I suspect Joe Wurzelbacher was ready to fall out of his chair Wednesday night when John McCain used him as an example of why he disagreed with Sen. Barack Obama's tax plan.

Wurzelbacher, aka "Joe the Plumber," has become an instant celebrity after he asked Obama a question about how the candidate's tax plan would effect him.

But my point here is not to discuss politics, but how putting a face to your ideas and issues can propel them far beyond mere facts or figures can. What McCain did was nothing more complicated than to tell the Ohio plumber's story as a way of getting his political message across.

All of us have messages we want to convey. In business, one of the most compelling stories any company can tell is about quality.

  • Why do your building materials save energy costs?
  • Why do your burgers taste so great?
  • Why do your clients gain so much more than your competitors' clients?

Another persuasive story form is the success story.

Success stories are small vignettes about real people your products or services have helped. They focus on how these people were able to solve their problems because of a business relationship with your company.

Success stories are extremely powerful for the same reason Joe the Plumber's story is a better way to illustrate tax plans. Few of us understand the inner workings of economic policy (although lately it could be argued that we are all becoming experts), but we do understand about people.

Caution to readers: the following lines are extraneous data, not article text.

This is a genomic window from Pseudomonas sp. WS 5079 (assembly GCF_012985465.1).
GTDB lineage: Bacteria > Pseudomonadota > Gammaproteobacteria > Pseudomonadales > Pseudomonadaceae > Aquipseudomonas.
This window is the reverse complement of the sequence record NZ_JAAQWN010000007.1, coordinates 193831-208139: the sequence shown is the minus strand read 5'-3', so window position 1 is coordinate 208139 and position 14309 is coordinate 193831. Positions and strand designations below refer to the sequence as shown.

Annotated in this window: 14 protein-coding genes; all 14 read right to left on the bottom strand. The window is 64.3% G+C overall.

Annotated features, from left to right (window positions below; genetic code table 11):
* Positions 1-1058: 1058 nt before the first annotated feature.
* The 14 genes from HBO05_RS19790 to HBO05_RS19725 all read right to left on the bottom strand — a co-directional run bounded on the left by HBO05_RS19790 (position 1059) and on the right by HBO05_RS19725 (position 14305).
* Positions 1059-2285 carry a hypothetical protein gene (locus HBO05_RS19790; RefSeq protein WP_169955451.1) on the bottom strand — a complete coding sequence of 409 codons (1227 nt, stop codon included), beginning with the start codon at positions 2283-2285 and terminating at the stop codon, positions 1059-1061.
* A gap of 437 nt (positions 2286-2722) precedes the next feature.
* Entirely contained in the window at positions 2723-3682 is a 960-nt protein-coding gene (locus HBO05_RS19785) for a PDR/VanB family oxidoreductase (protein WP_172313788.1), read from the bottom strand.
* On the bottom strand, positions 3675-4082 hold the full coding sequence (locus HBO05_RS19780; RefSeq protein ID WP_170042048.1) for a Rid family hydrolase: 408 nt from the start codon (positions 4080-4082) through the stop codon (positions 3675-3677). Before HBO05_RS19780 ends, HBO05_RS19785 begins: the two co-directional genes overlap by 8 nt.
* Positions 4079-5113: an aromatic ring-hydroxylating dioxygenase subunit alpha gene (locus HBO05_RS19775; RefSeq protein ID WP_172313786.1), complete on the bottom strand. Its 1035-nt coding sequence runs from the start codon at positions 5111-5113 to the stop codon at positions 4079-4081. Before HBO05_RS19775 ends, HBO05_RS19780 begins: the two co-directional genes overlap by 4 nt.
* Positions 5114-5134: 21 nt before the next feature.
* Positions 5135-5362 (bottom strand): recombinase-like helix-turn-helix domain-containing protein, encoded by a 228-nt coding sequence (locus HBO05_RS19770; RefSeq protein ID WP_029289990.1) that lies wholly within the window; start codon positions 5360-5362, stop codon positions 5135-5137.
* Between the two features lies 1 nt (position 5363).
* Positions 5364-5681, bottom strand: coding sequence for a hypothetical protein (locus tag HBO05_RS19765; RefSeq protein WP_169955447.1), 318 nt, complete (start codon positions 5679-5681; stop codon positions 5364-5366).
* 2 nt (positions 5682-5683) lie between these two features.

When I read about a client who overcame a serious legal problem because of the hard work of his lawyer, I understand (and more importantly, I believe). When I read about a good marriage counselor that was able to help a couple work through their problems and save their marriage, I cheer them on and I form a bond with the people this story was about.

Stories sell because they communicate on a gut level. They let us experience the emotional joy of witnessing a problem being solved and a stressful situation overcome.

So the lesson here is to go out and find your own "Joe the Plumber" story that you can use to help communicate your message. Illustrate your facts and figures with real life examples using real people. Put faces to your communications and they will resonate.

COPYRIGHT © 2008, Charles Brown
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